Queen mother concept to boost women's empowerment - ASUDEV
4/29/2012 7:30:11 AM -
Tumu, (U/W), April 29, GNA - Mr Malik Ali Gbene, Programme Coordinator of Action for Sustainable Development (ASUDEV), an NGO has observed that the adoption of the Queen Mother (Hakuoro) concept in Northern Ghana can help enhance women's empowerment drive in the area.
He however cautioned that the concept should be properly managed in order not to arouse social disharmony.
Mr Gbene made the observation when he made a presentation on community's consultation findings on the Hakuoro concept at a forum with members of the Tumu Traditional Council at Tumu in the Sissala East District of the Upper West Region.
He said the ASUDEV/STAR Ghana Grassroots Gender Equality and Women Empowerment Project (GGEWEP), seeks to harness the Hakuoro concept to help leverage women empowerment in the area.
STAR Ghana is a multi donor pooled funding organisation aimed at increasing civil society and parliamentary competence in governance.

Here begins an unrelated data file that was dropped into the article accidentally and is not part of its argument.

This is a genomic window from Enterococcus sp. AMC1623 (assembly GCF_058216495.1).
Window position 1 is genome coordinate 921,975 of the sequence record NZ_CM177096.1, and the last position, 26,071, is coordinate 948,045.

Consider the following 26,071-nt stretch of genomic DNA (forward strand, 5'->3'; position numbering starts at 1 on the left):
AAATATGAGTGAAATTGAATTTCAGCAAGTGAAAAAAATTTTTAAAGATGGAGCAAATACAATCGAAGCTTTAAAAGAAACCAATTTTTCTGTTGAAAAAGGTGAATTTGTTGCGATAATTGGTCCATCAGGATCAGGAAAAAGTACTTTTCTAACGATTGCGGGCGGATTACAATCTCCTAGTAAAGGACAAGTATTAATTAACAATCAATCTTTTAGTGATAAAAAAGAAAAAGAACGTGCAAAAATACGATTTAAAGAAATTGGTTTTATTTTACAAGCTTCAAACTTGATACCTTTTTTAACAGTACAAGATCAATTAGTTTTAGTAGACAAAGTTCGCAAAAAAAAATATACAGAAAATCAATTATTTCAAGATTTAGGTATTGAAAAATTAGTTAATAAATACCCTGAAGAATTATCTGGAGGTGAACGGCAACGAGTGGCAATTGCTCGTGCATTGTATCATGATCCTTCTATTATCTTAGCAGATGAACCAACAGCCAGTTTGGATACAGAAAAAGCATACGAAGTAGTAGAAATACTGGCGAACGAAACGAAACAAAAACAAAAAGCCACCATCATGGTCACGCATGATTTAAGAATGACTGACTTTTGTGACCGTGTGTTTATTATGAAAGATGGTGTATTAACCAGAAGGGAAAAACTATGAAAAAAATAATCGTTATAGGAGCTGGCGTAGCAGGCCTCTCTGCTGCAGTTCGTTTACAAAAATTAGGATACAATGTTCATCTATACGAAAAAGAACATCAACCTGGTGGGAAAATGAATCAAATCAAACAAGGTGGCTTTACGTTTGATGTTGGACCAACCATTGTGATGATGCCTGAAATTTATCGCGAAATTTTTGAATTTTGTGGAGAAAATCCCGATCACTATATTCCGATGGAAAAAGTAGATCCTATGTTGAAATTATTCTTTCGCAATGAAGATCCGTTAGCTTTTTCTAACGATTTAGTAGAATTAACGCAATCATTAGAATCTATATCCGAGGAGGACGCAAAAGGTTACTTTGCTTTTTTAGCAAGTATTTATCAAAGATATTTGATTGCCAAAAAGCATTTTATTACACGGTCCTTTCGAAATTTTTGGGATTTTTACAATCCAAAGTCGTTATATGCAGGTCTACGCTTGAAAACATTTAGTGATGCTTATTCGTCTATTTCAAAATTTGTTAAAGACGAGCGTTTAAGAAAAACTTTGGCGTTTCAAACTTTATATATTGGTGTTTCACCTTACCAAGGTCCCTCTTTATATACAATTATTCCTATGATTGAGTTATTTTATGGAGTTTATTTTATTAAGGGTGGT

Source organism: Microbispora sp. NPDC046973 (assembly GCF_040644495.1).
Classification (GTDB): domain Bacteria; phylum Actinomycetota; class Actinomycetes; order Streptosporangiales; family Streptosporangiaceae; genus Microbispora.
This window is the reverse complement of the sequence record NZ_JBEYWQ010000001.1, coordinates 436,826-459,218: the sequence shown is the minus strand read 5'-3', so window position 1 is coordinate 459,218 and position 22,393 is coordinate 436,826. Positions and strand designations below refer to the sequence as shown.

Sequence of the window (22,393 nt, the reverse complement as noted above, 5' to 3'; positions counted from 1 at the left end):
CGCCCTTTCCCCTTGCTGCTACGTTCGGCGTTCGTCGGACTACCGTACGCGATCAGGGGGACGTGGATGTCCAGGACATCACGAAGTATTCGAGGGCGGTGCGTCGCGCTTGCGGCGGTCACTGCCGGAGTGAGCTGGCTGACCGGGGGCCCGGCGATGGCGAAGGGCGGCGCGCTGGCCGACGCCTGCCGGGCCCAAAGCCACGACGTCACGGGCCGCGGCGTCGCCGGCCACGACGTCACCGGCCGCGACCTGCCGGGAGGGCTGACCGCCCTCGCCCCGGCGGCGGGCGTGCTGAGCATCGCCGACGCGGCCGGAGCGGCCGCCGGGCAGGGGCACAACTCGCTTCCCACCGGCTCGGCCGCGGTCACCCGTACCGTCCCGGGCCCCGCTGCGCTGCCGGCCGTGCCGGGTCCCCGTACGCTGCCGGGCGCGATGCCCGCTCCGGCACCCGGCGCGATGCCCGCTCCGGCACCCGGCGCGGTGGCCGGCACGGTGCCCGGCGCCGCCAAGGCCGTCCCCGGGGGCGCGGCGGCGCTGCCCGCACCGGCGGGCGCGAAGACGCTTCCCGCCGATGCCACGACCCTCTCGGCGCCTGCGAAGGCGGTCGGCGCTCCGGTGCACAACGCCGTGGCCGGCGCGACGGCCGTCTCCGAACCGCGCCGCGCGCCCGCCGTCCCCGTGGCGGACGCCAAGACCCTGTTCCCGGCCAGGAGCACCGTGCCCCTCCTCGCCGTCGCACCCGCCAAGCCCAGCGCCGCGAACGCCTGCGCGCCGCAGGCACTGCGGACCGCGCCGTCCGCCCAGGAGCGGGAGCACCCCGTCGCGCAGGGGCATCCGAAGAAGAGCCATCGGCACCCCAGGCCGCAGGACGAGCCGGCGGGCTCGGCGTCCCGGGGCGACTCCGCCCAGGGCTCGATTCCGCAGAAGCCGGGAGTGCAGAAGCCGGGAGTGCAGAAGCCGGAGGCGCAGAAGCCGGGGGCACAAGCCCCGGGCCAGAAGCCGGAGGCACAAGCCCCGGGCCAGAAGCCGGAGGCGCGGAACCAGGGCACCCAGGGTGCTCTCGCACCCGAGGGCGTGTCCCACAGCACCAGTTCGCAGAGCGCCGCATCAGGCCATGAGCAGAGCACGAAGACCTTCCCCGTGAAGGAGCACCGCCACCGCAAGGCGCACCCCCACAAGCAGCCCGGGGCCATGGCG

Mr Gbene said the consultations which covered Dolibizon, Bujan, Tafiasi, Banu, Pina, Pieng, Challu, Kong and Timbaga communities were focused on four main themes.
These are eligibility criteria for the selection of Hakuoro, roles and functions of Hakuoro, appointment and succession procedures as well as procedures for their codification.
Mr Richmond Dombo, an Assistant Research Officer at the Regional House of Chiefs cautioned that despite the variations in customs and traditions among different groups of people, the selection and enskinment of queen mother's should reflect the Chieftaincy Act 2008 (Act 759).
This, he said would forestall any unforeseen circumstances in the future.
Kuoro William Baah, Chief of Bujan talked on the Chieftaincy Act 2008 (Act 759) and the contextual reflection of the Hakuoro concept.
He touched on the need for Queen Mothers to be selected from the royal lineage to avoid any future repercussions.
Madam Catherine Dudimah, District Gender Desk Officer supported the adoption of the Queen Mother concept in Northern Ghana and appealed to women to support the idea in order to make it viable.